The Iran Deal – Six Months On

It was the deal of 2015. Now, is there any hope that it will ease the tension and hostility in the Middle East?


The “Joint Comprehensive Plan of Action” in Lausanne, France where representatives from China, France, Germany, the EU, Iran, Russia, United Kingdom and United States (left to right) formed an agreement on Iran’s nuclear framework. (Photo: Thomas Trutschel/Photothek/Getty Images)

The “Joint Comprehensive Plan of Action” in Lausanne, France where representatives from China, France, Germany, the EU, Iran, Russia, United Kingdom and United States (left to right) formed an agreement on Iran’s nuclear framework. (Photo: Thomas Trutschel/Photothek/Getty Images)

Back in 2002, Iran planned to develop a nuclear energy programme, but due to distrust of most of the nuclear power states a wave of sanctions followed, for fear of another nuclear weapons state unbound by the Nuclear Non-Proliferation Treaty (NPT). The US had previously predicted Iran’s “break-out time” to be two months with 20,000 centrifuges to make 8-10 warheads at 90% uranium enrichment. However under the new treaty it is impossible for Iran to conduct research without the knowledge of the international community for at least 15 years.

In 2015 the P5+1 (the US, UK, France, China and Russia plus Germany) negotiated with Hassan Rouhani, the President of Iran, forging a deal with the following directives:

  • Reduce its centrifuges from 20,000 to 5,060
  • Get rid of 98% of its uranium supply
  • Enrich only to 3.67%
  • The International Atomic Energy Association (IAEA) has access to all enrichment facilities for the next 15 years and can do spot checks with only 24 days’ notice

In return, $100bn of Iranian assets will be unfrozen and sanctions from the P5+1 will be lifted completely over the following years. The International Atomic Energy Agency has notified the UN of Iran’s ongoing compliance with the deal, and therefore, in return, crippling sanctions have been released – however it is important to consider the regional conflicts, the tumbling price of oil and the prisoner swap with the US, all of which has occurred since the beginning of the year, all of which could endanger the agreement.

From the beginning of January 2016, Saudi Arabia and Iran have been at each other’s throats after the death of Sheikh al-Nimr, a prominent Shia cleric. It is important to remember the religious aspect here as Iran is Shia and Saudi Arabia is Sunni. There’s also the ongoing conflict in Yemen between the Arab State coalition of Saudi and the Gulf States against the Zaidi Shia sect (supported by Iran) which has maintained regional hostility. Al-Nimr, and 46 other prisoners including Sunni extremists, were beheaded; in response Iranian protestors stormed the Saudi embassy in Tehran, leading to the kingdom cutting all diplomatic ties with the Islamic republic. This series of actions led to Kuwait and Qatar also recalling ambassadors, and the Arab states’ neutrality towards Iran has shattered – the accord reached in 2015 is now in jeopardy. It is therefore fortunate that Iran has chosen not to escalate tensions. In doing so they showed commitment to the agreement and consequently sanctions have been gradually removed.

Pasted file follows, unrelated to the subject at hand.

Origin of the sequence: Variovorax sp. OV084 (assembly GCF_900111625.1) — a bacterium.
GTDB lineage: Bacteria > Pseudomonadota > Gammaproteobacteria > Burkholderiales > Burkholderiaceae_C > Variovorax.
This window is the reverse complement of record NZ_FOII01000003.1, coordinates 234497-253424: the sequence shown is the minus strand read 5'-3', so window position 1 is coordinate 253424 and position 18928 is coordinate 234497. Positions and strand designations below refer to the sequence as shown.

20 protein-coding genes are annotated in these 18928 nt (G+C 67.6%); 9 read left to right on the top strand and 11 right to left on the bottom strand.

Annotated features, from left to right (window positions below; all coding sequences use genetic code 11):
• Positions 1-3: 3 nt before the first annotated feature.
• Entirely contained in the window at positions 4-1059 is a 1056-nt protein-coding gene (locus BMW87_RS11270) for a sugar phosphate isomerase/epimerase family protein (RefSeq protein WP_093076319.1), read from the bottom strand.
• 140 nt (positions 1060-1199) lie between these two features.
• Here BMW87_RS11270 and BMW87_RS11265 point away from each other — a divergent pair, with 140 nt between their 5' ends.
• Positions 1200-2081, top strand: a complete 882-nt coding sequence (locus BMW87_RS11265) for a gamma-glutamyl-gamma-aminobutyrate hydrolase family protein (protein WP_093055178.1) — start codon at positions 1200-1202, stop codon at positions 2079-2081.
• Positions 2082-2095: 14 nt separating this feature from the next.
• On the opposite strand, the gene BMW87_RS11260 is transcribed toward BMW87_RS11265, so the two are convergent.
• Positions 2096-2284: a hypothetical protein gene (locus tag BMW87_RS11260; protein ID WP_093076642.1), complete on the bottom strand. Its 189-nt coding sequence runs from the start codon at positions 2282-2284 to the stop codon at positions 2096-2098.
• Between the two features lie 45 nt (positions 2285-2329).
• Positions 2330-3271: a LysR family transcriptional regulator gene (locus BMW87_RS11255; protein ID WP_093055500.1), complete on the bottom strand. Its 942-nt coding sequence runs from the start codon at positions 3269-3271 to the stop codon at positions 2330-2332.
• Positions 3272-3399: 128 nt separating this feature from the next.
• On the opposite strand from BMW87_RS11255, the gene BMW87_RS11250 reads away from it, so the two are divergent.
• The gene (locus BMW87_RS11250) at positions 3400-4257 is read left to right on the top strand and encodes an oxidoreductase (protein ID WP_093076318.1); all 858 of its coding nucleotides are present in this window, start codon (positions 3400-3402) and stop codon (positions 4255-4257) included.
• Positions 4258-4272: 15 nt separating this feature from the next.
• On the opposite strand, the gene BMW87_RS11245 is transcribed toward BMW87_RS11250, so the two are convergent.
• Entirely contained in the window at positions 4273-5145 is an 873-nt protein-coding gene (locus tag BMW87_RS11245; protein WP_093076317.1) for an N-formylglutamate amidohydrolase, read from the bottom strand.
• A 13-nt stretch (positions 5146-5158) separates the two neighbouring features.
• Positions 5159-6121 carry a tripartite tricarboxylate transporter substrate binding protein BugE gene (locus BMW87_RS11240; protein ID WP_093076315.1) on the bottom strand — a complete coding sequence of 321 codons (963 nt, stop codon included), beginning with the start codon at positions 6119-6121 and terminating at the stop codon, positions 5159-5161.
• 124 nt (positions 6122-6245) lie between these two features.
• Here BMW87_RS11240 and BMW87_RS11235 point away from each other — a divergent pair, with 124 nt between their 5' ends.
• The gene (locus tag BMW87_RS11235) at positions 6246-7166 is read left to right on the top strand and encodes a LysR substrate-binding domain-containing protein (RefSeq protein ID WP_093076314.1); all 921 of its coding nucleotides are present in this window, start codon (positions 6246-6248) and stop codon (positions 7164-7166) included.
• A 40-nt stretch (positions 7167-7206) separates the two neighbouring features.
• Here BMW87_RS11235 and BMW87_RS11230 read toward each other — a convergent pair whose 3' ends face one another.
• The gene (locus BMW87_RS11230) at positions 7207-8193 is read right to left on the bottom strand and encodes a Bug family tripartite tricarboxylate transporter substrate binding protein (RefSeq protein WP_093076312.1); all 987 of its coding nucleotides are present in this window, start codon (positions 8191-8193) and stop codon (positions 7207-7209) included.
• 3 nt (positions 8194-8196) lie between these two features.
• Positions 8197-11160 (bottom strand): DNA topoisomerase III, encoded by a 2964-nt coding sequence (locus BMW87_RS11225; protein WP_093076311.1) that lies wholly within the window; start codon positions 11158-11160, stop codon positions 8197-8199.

Despite its compliance with the deal, Iran is a known supporter of Assad in Syria and is working alongside Russia through militias, such as the Imam Ali Brigade, the Sayyed al Shuhada Brigade, Hezbollah Brigades and Harakat Nujaba, to take down opposition groups both moderate and extreme, such as the Free Syrian Army and so-called Islamic State. This conflicts with a few of the P5+1 policies, however it is understandable given the complex situation within Syria and the desire for an end to the conflict amongst all parties.

New kid on the block: Iran's booming oil industry has fully entered the global market what with the lifting of trade sanctions. (Photo: Vox)

New kid on the block: Iran’s booming oil industry has fully entered the global market what with the lifting of trade sanctions. (Photo: Vox)

Another thing we have to bear in mind when looking at the Middle East is the fact Iran has the second largest oil output in the region, meaning it could flood the market what with sanctions being lifted, and hence keep oil prices down for months which will negatively impact Saudi Arabia’s economy and damage our already struggling North Sea oil industry. Oil is a significant resource in the world and its control and sale in the Middle East will be balanced out by Iran which has the potential to weaken Saudi Arabia’s near monopoly on supply.

Finally and perhaps most importantly, the last few days have seen a prisoner swap between Iran & US in which seven prisoners from the US were released for five from Iran – most of whom were Iranian-Americans. The clemency shown by both nations goes a long way in building faith which will hopefully lead to a lower chance of Iran reneging on the deal. The start to the New Year has seen increased hostility but there is a strong chance for trust to build.

The Iran Deal is a necessary prerequisite for a peaceful and prosperous Middle East. While trust will not come for another few decades the lessening of regional antagonism and the reconnection of Iran to the global community can only lead to a more secure world.

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Janith Peiris
Janith Peiris

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